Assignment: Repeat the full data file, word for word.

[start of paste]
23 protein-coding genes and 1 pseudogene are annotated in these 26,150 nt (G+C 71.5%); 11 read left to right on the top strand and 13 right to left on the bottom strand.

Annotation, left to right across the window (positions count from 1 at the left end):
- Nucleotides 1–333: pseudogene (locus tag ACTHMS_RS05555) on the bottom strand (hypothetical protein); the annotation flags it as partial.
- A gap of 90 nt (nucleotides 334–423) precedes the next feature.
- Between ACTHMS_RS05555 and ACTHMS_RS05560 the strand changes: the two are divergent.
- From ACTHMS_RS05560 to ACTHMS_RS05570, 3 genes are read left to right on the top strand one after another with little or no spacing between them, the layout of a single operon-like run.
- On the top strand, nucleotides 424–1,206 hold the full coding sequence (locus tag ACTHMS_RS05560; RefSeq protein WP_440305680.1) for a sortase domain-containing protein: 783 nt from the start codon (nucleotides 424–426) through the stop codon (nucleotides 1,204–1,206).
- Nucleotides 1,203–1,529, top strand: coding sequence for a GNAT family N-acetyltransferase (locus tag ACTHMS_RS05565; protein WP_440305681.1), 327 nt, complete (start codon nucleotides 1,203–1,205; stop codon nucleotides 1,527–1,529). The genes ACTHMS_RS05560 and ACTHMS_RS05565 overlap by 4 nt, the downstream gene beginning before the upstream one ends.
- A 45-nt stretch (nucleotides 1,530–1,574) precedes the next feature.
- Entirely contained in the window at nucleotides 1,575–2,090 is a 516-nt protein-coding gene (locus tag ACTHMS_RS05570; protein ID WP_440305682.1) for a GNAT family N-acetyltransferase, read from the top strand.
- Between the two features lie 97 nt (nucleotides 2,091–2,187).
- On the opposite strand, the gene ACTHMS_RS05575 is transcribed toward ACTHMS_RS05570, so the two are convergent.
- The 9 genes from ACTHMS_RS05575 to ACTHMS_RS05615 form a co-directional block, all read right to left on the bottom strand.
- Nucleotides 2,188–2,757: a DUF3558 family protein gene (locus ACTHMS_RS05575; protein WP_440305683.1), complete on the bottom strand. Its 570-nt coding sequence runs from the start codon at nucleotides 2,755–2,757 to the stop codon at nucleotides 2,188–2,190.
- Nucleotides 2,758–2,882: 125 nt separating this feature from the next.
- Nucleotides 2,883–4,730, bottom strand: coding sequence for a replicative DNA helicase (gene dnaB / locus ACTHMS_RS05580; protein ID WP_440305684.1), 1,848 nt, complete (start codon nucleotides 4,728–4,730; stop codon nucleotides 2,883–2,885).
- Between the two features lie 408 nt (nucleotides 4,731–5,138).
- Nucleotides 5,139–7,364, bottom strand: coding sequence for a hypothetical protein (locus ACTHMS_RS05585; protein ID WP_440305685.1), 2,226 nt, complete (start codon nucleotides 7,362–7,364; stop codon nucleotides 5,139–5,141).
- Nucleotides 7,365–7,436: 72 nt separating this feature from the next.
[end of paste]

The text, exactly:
23 protein-coding genes and 1 pseudogene are annotated in these 26,150 nt (G+C 71.5%); 11 read left to right on the top strand and 13 right to left on the bottom strand.

Annotation, left to right across the window (positions count from 1 at the left end):
- Nucleotides 1–333: pseudogene (locus tag ACTHMS_RS05555) on the bottom strand (hypothetical protein); the annotation flags it as partial.
- A gap of 90 nt (nucleotides 334–423) precedes the next feature.
- Between ACTHMS_RS05555 and ACTHMS_RS05560 the strand changes: the two are divergent.
- From ACTHMS_RS05560 to ACTHMS_RS05570, 3 genes are read left to right on the top strand one after another with little or no spacing between them, the layout of a single operon-like run.
- On the top strand, nucleotides 424–1,206 hold the full coding sequence (locus tag ACTHMS_RS05560; RefSeq protein WP_440305680.1) for a sortase domain-containing protein: 783 nt from the start codon (nucleotides 424–426) through the stop codon (nucleotides 1,204–1,206).
- Nucleotides 1,203–1,529, top strand: coding sequence for a GNAT family N-acetyltransferase (locus tag ACTHMS_RS05565; protein WP_440305681.1), 327 nt, complete (start codon nucleotides 1,203–1,205; stop codon nucleotides 1,527–1,529). The genes ACTHMS_RS05560 and ACTHMS_RS05565 overlap by 4 nt, the downstream gene beginning before the upstream one ends.
- A 45-nt stretch (nucleotides 1,530–1,574) precedes the next feature.
- Entirely contained in the window at nucleotides 1,575–2,090 is a 516-nt protein-coding gene (locus tag ACTHMS_RS05570; protein ID WP_440305682.1) for a GNAT family N-acetyltransferase, read from the top strand.
- Between the two features lie 97 nt (nucleotides 2,091–2,187).
- On the opposite strand, the gene ACTHMS_RS05575 is transcribed toward ACTHMS_RS05570, so the two are convergent.
- The 9 genes from ACTHMS_RS05575 to ACTHMS_RS05615 form a co-directional block, all read right to left on the bottom strand.
- Nucleotides 2,188–2,757: a DUF3558 family protein gene (locus ACTHMS_RS05575; protein WP_440305683.1), complete on the bottom strand. Its 570-nt coding sequence runs from the start codon at nucleotides 2,755–2,757 to the stop codon at nucleotides 2,188–2,190.
- Nucleotides 2,758–2,882: 125 nt separating this feature from the next.
- Nucleotides 2,883–4,730, bottom strand: coding sequence for a replicative DNA helicase (gene dnaB / locus ACTHMS_RS05580; protein ID WP_440305684.1), 1,848 nt, complete (start codon nucleotides 4,728–4,730; stop codon nucleotides 2,883–2,885).
- Between the two features lie 408 nt (nucleotides 4,731–5,138).
- Nucleotides 5,139–7,364, bottom strand: coding sequence for a hypothetical protein (locus ACTHMS_RS05585; protein ID WP_440305685.1), 2,226 nt, complete (start codon nucleotides 7,362–7,364; stop codon nucleotides 5,139–5,141).
- Nucleotides 7,365–7,436: 72 nt separating this feature from the next.